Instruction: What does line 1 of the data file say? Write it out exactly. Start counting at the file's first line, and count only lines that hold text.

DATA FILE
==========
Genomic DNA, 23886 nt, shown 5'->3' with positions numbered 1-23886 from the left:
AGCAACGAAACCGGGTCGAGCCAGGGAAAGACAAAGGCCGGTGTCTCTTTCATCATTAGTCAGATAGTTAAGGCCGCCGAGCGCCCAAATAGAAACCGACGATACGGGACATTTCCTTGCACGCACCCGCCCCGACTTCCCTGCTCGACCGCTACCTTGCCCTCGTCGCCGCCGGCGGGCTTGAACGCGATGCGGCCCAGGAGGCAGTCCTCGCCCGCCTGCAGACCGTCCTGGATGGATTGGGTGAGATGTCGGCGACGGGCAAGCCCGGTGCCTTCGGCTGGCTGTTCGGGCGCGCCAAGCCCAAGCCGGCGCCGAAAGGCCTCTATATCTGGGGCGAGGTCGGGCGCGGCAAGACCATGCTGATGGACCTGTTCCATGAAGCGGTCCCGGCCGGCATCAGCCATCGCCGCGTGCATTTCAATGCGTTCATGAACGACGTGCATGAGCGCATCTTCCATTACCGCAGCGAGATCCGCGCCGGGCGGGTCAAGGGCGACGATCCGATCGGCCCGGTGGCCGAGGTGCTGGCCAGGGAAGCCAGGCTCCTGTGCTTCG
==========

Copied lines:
Genomic DNA, 23886 nt, shown 5'->3' with positions numbered 1-23886 from the left: